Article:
More Details Show IRS Targeted Groups Critical Of How The Government Was Run

from the ouch dept

Late on Friday (the time when people try to break bad news to avoid a big news cycle) the IRS admitted that the office that scrutinizes non-profit/tax exempt status of organizations had acted politically in targeting groups that had "tea party" or "patriot" in their names. Over the weekend, more details have been revealed showing that they further targeted groups that criticized how the government is being run including so-called "social welfare" groups. In other words: if you want to improve our government, the IRS might target you for a burdensome audit. As someone who regularly criticizes our government because I want it to act better, this is absolutely horrifying. I know that this issue has already descended for some into a "left" vs. "right" political battle, but this is an issue that everyone should be aghast about. While the full report hasn't been released yet (and, in fact, there are already accusations that the IRS has leaked parts to try to contain the fallout), some of the details are astounding:
The documents, obtained by The Washington Post from a congressional aide with knowledge of the findings, show that the IRS field office in charge of evaluating applications for tax-exempt status decided to focus on groups making statements that “criticize how the country is being run” and those that were involved in educating Americans “on the Constitution and Bill of Rights.”
Educating people about the Constitution and the Bill of Rights gets extra scrutiny by the IRS? Isn't that the kind of thing that we should be encouraging?

Are there groups that abuse the non-profit status? Probably. But targeting them based on their viewpoints goes way beyond what's allowed or should be seen as even remotely reasonable. As some have pointed out, politicizing the IRS was part of the impeachment articles against Nixon.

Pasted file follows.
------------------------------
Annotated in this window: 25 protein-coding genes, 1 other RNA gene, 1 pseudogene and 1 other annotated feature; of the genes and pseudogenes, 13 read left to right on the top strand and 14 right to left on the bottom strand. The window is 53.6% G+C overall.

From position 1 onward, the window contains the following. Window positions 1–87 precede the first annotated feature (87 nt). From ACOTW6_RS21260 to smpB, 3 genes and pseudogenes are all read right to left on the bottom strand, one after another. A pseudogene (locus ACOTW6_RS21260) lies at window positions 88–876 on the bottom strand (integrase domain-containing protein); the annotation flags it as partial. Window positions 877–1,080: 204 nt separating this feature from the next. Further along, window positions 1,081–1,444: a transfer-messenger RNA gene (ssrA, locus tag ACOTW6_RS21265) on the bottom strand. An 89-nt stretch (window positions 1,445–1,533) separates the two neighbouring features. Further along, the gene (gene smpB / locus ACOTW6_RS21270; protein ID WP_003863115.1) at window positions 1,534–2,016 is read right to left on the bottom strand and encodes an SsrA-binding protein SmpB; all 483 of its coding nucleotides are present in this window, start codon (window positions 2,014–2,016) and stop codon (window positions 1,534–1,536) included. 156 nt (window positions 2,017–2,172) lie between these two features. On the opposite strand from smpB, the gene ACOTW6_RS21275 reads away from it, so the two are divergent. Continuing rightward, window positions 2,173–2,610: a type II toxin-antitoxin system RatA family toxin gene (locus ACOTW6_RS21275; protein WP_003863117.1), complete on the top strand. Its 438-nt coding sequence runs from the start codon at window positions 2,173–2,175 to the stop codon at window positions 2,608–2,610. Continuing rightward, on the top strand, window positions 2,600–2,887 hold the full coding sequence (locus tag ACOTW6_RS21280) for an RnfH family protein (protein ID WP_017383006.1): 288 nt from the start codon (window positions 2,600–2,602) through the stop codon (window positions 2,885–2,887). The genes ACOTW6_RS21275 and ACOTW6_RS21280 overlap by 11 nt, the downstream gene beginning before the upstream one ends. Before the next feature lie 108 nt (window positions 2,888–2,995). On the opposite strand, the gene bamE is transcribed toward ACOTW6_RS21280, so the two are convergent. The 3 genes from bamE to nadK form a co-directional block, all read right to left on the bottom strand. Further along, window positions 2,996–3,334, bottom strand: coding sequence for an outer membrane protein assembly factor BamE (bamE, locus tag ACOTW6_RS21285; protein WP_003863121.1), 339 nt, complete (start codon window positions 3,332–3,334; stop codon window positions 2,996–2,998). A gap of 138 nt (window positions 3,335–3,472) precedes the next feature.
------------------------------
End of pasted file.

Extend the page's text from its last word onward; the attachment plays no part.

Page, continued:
Is it so much to ask for a government that actually respects the Constitution? Or does simply asking for that make you a target?

Filed Under: advocacy, constitution, irs, non-profit, patriots, political targeting, tax exempt, tea party


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  1. identicon
    Anonymous Coward, 14 May 2013 @ 4:54am

    Re: Re: Re: Re: It seems

    "actions ... have been questionable" is a lot different then "opinions are questionable". What the guy was referring to was using a tax-exempt status on a group that was really a front for things that shouldn't be tax-exempt. *that* is what was questionable. not the opinions. nice word play there, though. you probably got a few people with that one. moreover, the whole reason this even happened was due to citizens united. that caused a whole crap-load of groups to file for tax-exemption and a caused a lot of abuses as well. the IRS left it to people too low (as in, this should have been decided above *anybody* in the IRS) to decide how to find out who's cheating, so they checked the most popular new trends at the time, which happened to be where the most fraud was happening as well. all you can say is that this is a form of profiling, but even that's stretching it a bit. it's just a bunch of fraud was done, using those types of names as cover. was it wrong? yes. was it evil? no.

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